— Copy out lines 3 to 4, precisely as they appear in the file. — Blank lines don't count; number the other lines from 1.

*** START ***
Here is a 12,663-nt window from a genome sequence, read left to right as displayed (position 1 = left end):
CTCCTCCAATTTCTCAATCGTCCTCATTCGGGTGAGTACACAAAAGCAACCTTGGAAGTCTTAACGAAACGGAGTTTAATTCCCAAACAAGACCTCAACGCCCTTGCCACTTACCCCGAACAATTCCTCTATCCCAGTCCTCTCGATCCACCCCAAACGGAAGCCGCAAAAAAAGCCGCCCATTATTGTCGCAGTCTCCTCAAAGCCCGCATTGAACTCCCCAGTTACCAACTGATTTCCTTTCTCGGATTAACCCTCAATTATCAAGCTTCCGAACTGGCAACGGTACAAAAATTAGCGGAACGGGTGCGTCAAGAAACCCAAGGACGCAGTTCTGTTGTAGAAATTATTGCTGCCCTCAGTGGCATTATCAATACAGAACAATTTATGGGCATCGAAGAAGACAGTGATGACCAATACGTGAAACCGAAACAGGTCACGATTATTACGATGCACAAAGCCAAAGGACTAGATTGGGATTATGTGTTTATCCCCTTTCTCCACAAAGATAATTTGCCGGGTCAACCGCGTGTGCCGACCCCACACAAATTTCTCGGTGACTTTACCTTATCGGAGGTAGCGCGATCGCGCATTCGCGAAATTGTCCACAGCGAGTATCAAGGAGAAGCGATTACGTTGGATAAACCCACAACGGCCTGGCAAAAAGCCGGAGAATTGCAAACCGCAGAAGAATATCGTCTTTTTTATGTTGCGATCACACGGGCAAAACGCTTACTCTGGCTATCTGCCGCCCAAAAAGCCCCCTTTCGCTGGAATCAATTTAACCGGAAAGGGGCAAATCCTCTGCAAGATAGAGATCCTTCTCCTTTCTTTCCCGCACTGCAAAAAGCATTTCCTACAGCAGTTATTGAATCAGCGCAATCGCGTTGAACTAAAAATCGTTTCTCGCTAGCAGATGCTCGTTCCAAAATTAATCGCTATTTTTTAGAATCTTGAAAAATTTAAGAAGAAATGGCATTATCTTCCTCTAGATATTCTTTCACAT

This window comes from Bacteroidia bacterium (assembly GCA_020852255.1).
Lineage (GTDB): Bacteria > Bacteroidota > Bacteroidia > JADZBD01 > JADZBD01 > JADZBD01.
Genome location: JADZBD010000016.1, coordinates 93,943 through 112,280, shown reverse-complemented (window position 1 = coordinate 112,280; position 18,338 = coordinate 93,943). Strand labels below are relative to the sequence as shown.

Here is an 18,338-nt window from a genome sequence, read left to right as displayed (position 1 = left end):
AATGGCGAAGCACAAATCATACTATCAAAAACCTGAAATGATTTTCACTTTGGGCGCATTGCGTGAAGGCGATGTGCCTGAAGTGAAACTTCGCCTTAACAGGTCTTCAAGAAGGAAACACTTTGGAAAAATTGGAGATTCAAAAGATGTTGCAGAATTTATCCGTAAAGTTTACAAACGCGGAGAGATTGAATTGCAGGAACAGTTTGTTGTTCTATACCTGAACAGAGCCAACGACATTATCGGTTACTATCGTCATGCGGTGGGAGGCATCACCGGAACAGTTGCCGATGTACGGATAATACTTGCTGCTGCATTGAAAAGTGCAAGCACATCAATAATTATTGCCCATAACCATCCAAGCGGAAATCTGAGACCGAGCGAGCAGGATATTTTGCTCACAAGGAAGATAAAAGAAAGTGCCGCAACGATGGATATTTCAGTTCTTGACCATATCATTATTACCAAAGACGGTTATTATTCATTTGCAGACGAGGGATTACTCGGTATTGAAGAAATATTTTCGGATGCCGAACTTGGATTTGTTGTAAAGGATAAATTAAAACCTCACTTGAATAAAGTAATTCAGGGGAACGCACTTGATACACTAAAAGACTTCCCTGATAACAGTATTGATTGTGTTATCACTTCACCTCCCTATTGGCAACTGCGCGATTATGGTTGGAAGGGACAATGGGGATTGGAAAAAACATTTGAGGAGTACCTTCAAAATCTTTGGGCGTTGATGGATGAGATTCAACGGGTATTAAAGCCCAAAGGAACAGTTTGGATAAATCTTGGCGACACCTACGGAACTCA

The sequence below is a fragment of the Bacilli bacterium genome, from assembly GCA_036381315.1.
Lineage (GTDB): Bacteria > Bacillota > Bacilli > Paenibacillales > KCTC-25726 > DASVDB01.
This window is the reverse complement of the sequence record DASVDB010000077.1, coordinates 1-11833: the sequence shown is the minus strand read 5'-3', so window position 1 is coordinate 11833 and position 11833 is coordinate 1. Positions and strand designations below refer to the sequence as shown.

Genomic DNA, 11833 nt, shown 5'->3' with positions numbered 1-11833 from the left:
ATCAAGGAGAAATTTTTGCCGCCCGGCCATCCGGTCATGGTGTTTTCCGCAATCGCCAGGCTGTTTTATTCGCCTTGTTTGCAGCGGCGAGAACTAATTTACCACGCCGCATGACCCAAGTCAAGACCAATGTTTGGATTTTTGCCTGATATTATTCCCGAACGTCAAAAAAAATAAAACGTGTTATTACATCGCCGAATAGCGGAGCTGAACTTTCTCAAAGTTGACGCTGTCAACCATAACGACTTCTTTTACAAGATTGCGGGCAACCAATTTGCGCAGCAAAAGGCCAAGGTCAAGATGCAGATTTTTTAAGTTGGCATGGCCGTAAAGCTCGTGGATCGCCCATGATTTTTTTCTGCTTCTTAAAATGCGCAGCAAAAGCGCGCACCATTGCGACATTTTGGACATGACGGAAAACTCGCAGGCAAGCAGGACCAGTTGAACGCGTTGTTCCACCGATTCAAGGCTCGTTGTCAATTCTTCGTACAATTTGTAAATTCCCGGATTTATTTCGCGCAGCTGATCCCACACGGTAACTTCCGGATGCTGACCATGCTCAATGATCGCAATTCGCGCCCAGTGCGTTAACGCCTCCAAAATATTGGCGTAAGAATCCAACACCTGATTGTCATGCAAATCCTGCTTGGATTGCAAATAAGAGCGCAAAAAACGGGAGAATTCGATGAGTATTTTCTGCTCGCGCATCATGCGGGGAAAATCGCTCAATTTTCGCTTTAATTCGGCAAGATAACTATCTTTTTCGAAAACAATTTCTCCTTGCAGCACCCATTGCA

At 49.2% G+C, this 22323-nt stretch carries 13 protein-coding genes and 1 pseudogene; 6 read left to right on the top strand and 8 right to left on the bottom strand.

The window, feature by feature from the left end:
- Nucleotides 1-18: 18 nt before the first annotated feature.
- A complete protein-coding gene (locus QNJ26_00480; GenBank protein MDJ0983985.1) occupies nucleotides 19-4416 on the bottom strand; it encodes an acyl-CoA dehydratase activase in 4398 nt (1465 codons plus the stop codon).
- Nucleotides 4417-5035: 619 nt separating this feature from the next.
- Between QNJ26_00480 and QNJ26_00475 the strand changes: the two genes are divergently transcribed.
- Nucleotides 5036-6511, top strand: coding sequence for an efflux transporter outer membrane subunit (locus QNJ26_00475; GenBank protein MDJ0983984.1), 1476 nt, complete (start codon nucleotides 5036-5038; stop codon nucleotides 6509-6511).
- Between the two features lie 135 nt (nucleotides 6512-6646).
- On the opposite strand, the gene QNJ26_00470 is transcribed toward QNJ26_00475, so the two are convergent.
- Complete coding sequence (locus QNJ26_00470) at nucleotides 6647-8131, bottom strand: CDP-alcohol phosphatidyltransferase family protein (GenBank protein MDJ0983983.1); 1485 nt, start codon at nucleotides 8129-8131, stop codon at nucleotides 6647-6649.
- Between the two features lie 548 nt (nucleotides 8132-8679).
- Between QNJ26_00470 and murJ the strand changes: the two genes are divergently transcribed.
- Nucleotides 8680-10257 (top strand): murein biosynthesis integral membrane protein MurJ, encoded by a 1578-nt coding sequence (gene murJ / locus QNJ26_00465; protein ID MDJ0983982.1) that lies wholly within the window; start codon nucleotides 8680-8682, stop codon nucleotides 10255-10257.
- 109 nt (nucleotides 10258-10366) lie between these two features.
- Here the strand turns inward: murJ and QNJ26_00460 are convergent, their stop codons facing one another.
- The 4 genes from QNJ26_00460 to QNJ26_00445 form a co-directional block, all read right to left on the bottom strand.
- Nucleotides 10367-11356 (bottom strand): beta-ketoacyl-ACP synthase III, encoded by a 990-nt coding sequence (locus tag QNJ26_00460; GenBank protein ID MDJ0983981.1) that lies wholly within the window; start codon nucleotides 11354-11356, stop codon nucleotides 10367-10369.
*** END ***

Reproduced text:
This window comes from Bacteroidia bacterium (assembly GCA_020852255.1).
Lineage (GTDB): Bacteria > Bacteroidota > Bacteroidia > JADZBD01 > JADZBD01 > JADZBD01.